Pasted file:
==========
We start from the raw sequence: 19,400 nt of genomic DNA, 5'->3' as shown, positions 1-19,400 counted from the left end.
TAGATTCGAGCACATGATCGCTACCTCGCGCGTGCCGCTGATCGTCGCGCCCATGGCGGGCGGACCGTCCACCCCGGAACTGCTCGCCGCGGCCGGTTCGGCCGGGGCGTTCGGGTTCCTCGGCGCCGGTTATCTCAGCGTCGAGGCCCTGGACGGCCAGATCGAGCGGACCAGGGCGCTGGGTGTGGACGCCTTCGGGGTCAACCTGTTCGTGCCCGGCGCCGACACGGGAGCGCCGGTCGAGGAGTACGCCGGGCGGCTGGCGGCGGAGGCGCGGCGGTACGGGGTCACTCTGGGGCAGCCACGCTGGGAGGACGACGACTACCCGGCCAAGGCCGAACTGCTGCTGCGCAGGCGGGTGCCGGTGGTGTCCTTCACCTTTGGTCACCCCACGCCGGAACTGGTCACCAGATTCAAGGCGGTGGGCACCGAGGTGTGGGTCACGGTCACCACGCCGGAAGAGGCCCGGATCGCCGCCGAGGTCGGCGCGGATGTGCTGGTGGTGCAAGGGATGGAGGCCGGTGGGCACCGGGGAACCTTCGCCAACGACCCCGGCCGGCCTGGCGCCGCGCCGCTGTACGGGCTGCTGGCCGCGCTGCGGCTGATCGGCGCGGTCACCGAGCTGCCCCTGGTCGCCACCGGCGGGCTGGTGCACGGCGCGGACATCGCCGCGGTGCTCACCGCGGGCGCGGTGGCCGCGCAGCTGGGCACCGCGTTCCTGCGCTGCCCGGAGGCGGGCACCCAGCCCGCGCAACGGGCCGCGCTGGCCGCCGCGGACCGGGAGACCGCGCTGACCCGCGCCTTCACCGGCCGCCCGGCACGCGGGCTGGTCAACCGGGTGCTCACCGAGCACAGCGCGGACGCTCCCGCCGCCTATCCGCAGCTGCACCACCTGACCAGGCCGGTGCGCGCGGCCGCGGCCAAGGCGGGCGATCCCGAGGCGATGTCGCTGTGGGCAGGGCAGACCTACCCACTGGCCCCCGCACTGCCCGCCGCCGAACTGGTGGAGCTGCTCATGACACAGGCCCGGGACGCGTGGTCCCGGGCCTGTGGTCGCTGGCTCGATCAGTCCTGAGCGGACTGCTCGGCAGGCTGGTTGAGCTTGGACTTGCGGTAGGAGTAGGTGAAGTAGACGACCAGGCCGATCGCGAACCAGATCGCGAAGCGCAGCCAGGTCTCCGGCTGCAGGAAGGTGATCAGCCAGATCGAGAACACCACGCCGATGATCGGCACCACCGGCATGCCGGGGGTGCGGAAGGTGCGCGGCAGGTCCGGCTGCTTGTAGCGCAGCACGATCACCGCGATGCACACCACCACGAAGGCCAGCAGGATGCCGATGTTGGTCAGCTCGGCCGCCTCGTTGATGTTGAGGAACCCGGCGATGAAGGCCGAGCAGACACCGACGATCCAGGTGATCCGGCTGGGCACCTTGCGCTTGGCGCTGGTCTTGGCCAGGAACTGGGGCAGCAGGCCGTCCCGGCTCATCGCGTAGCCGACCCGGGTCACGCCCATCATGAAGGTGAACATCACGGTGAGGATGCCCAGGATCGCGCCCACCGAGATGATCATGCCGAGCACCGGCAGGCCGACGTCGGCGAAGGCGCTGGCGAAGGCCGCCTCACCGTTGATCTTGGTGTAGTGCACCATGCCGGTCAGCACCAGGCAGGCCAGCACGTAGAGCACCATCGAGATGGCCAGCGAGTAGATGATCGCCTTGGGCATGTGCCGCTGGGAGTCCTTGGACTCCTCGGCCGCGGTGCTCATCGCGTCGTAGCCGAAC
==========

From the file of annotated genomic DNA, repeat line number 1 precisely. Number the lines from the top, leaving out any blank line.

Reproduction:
We start from the raw sequence: 19,400 nt of genomic DNA, 5'->3' as shown, positions 1-19,400 counted from the left end.